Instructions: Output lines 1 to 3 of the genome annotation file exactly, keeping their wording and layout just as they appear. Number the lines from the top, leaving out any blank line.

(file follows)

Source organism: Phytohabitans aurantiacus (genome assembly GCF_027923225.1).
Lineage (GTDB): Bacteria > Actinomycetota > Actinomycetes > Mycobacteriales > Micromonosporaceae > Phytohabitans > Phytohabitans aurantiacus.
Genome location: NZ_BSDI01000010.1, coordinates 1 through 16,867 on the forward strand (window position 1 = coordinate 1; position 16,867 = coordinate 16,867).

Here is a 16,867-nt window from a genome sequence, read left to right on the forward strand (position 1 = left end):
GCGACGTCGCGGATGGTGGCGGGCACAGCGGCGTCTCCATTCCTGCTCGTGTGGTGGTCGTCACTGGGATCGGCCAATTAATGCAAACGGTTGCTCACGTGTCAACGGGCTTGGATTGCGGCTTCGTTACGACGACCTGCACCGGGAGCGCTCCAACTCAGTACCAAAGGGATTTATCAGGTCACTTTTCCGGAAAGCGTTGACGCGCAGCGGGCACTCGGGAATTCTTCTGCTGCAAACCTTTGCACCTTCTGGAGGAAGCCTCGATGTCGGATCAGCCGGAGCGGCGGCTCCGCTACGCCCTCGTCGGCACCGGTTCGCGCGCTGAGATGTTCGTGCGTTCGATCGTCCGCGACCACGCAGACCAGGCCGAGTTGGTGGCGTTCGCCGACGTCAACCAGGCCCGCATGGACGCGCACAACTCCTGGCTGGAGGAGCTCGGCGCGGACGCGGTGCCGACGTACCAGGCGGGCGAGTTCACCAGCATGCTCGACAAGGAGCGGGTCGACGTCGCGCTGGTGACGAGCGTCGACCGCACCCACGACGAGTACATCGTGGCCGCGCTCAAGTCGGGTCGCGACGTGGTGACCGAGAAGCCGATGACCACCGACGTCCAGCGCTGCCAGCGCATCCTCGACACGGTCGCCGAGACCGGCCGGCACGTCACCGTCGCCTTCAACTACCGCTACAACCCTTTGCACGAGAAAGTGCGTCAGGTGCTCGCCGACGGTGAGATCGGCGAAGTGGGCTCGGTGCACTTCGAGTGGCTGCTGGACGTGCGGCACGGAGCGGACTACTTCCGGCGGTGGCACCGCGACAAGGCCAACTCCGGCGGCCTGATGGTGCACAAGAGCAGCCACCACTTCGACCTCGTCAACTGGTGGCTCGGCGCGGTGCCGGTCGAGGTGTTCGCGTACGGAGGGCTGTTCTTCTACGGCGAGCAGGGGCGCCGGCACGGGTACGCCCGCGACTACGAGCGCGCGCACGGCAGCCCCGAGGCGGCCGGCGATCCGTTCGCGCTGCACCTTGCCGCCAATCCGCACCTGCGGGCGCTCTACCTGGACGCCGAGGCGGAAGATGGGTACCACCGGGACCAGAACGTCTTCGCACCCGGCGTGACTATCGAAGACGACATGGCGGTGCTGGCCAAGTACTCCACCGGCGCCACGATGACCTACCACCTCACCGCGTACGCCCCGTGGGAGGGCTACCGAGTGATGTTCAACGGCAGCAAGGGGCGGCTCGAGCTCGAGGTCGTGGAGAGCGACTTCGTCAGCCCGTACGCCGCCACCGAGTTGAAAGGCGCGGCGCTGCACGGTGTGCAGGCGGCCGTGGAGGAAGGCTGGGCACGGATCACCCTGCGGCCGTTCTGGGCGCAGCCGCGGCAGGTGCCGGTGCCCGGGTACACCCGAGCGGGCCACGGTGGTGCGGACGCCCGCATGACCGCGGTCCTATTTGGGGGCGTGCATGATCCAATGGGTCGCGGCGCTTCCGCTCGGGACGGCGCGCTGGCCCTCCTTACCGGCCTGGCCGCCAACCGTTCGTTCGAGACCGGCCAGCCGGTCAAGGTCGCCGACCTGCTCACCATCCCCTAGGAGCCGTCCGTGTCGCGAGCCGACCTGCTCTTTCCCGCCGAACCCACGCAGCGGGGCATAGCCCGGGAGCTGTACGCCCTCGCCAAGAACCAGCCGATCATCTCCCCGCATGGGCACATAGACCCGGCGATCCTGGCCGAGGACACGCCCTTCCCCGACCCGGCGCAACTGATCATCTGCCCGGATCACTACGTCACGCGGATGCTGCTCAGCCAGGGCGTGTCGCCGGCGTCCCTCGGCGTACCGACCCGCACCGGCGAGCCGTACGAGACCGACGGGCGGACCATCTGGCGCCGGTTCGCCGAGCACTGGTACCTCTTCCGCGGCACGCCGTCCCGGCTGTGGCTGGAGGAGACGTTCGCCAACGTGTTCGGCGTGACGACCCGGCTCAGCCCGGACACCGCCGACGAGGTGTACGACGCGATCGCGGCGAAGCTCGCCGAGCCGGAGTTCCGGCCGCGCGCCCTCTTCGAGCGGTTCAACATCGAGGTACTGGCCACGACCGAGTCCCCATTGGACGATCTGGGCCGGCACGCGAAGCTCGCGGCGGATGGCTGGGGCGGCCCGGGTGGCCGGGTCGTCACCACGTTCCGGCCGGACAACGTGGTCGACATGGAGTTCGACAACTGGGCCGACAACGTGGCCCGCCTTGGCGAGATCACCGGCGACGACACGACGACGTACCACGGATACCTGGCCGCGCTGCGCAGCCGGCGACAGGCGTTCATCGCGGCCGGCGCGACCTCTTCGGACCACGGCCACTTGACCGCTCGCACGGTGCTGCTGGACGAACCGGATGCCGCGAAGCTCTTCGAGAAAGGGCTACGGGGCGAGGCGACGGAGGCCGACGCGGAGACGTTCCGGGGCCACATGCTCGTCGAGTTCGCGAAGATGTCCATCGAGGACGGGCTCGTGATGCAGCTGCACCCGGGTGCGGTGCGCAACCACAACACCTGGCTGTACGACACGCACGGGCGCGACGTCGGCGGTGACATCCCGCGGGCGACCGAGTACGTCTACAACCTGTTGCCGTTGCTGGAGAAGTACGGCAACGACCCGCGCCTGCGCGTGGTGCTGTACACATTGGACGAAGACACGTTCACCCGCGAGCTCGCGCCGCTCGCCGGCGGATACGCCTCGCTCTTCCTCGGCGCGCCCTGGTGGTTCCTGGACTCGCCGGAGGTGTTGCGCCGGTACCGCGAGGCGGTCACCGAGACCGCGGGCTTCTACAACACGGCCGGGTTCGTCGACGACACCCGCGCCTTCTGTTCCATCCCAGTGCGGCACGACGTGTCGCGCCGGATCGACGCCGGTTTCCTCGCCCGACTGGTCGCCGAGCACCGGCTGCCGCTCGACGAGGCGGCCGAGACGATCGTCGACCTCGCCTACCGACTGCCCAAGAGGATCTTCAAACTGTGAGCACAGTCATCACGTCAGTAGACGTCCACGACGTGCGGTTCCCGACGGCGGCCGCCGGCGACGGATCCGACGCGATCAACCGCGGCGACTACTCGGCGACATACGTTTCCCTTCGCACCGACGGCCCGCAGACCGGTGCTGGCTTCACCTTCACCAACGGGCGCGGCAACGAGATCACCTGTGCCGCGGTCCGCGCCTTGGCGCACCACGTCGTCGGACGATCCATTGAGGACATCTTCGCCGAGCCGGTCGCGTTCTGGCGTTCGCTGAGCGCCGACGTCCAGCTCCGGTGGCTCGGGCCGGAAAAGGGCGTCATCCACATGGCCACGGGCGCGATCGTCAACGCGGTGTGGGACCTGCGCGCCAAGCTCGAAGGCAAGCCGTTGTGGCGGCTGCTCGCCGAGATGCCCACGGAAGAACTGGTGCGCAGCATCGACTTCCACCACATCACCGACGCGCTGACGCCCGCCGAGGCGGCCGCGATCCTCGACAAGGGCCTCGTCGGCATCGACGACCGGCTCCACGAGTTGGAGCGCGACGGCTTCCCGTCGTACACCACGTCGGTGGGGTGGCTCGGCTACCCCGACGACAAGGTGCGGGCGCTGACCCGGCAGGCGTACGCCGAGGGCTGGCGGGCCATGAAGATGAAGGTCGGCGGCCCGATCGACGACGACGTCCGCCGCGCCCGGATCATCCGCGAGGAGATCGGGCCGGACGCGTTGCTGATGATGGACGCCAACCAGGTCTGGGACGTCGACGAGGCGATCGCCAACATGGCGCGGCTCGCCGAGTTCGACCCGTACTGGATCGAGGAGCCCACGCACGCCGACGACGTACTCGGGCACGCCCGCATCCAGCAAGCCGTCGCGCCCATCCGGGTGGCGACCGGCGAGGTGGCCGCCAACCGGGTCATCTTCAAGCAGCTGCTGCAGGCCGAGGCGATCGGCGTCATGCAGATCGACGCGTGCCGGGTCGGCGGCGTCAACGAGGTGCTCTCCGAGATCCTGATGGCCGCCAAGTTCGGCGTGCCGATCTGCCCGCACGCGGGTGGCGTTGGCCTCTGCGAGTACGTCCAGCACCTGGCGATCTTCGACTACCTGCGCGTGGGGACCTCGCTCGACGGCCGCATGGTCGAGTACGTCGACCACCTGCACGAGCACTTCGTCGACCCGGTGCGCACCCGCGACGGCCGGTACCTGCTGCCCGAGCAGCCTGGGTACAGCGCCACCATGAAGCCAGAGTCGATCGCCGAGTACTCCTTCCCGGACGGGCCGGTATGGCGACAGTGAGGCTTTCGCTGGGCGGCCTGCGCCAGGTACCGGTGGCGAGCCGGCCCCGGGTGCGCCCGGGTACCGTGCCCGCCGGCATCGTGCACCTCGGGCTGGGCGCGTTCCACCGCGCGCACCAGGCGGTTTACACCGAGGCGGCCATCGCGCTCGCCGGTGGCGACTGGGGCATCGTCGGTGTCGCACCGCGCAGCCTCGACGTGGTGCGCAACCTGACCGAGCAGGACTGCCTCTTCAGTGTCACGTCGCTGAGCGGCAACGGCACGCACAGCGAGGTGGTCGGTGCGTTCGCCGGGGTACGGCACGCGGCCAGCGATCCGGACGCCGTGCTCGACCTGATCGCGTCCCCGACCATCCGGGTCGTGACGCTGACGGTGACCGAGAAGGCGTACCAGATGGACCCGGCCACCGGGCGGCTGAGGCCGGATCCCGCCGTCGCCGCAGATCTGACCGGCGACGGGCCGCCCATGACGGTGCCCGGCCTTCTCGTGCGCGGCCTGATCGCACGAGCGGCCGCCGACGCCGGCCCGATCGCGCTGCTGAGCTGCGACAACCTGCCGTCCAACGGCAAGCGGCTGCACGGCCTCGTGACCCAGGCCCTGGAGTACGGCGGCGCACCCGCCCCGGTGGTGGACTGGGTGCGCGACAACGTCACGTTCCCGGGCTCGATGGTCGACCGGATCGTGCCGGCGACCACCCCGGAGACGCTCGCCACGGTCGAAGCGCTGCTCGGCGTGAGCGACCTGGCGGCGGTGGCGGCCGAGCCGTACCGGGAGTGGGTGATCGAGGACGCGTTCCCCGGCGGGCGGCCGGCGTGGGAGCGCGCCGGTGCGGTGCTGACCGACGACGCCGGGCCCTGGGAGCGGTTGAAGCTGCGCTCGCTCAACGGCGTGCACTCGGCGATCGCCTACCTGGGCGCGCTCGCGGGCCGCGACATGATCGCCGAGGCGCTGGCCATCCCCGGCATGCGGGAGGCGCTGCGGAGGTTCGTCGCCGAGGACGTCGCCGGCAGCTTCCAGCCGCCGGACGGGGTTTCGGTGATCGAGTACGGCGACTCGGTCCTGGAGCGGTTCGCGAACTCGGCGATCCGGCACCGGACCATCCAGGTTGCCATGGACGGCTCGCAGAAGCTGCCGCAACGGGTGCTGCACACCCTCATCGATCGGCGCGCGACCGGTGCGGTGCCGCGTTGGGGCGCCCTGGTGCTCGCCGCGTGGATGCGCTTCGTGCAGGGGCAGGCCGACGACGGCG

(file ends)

Source organism: Phytohabitans aurantiacus (genome assembly GCF_027923225.1).
Lineage (GTDB): Bacteria > Actinomycetota > Actinomycetes > Mycobacteriales > Micromonosporaceae > Phytohabitans > Phytohabitans aurantiacus.
Genome location: NZ_BSDI01000010.1, coordinates 1 through 16,867 on the forward strand (window position 1 = coordinate 1; position 16,867 = coordinate 16,867).